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Color Changes and Spots in the Mouth


Bernard J. Hennessy

, DDS, Texas A&M University, College of Dentistry

Last full review/revision Jun 2020| Content last modified Jun 2020
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Color changes in the mouth may be caused by

  • Bodywide (systemic) disease

  • Mouth conditions

Bodywide diseases that can cause color changes in the mouth include the following:

  • Anemia (low blood count) may cause the lining of the mouth to be pale instead of the normal healthy reddish pink.

  • Measles, a viral disease, can cause spots to form inside the cheeks. These spots, called Koplik spots, resemble tiny grains of grayish white sand surrounded by a red ring.

  • Addison disease and certain cancers (such as malignant melanoma) can cause dark color changes.

  • In a person with AIDS, purplish patches caused by Kaposi sarcoma may appear on the palate.

  • Small red spots on the palate (roof of the mouth) can be a sign of a blood disorder or infectious mononucleosis.

Mouth conditions that cause color change may or may not represent a problem. For example, white areas can appear anywhere in the mouth and often are simply food debris that can be wiped away. White areas may also be caused by cheek biting or by rubbing the cheeks or tongue on a sharp part of a tooth or dental filling. However, because more persistent white areas can be an early sign of mouth cancer, they should always be evaluated by a dentist or doctor. White areas can indicate many other conditions besides cancer, such as a yeast infection (candidiasis), thick white folds (a hereditary condition called white sponge nevus), a white line running along the inside of the cheek opposite the teeth (linea alba), and a grayish white area of the mucosa (leukoedema).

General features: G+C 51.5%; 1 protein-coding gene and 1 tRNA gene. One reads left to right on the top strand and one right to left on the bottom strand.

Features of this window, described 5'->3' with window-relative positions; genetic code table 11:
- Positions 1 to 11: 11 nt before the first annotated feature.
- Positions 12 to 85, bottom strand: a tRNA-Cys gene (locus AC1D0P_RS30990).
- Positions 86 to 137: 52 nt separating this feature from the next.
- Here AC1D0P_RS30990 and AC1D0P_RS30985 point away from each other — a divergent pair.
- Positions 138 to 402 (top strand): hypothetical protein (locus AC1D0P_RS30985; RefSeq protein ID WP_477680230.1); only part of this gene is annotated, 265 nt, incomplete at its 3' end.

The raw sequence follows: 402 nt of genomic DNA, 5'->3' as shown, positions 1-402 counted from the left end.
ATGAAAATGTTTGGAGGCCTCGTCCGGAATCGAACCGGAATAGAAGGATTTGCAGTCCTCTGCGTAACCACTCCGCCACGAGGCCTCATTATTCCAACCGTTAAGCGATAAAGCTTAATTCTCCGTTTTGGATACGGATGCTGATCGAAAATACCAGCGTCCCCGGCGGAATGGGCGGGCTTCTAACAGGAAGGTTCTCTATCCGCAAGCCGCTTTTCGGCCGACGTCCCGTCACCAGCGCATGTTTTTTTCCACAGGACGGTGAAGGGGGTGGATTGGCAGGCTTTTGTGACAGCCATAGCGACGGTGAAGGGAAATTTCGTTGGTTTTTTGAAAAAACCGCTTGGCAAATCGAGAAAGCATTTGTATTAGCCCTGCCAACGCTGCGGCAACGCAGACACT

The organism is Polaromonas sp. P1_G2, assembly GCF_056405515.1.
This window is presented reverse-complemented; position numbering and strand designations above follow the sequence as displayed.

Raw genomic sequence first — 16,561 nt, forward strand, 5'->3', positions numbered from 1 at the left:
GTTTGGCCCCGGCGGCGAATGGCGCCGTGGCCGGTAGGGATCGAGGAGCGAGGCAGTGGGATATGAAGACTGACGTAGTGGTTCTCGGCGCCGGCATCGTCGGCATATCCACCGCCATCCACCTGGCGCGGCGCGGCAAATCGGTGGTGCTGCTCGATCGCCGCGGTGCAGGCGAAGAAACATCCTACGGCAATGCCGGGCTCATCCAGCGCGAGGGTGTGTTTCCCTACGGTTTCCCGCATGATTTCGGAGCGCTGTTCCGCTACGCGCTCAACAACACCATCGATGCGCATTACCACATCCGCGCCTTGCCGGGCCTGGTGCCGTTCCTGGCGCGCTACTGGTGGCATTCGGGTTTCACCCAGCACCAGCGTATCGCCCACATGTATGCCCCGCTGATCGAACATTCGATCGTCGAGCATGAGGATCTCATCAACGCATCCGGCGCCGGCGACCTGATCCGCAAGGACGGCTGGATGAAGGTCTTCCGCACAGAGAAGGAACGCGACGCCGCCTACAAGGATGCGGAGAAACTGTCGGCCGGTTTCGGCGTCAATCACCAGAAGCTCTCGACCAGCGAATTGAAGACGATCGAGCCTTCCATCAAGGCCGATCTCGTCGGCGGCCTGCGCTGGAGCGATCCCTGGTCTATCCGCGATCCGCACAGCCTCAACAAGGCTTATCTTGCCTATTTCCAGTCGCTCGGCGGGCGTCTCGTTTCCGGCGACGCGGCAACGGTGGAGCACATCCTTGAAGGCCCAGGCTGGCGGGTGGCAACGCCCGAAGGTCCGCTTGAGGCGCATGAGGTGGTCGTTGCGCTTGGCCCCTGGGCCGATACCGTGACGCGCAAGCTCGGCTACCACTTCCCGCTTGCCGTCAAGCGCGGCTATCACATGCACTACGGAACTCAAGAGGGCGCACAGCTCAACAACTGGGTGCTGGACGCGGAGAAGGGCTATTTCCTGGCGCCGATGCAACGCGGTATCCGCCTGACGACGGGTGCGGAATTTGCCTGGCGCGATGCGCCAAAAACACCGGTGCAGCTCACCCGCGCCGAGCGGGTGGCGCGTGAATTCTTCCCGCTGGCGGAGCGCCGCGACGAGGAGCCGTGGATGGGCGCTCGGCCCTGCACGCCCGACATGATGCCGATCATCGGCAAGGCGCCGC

Examples of color changes in the mouth include the following:

  • The mouth may have dark blue or black areas due to silver amalgam from a dental filling, graphite from falling with a pencil in the mouth, or a mole.

  • Heavy cigarette smoking can lead to dark brown or black discoloration (usually of the gums) called smoker’s melanosis.

  • Brown areas in the mouth can be hereditary. For example, darkly pigmented areas are particularly common among dark-skinned and Mediterranean people.

  • Food pigments, aging, and smoking may cause teeth to darken or yellow.

  • Minocycline, an antibiotic, discolors bone, which may show through near the teeth as gray or brown. Children's teeth darken noticeably and permanently after even short-term use of tetracyclines (a class of antibiotic) by the mother during the second half of pregnancy or by the child during tooth development (specifically calcification of the crowns, which lasts until age 9).

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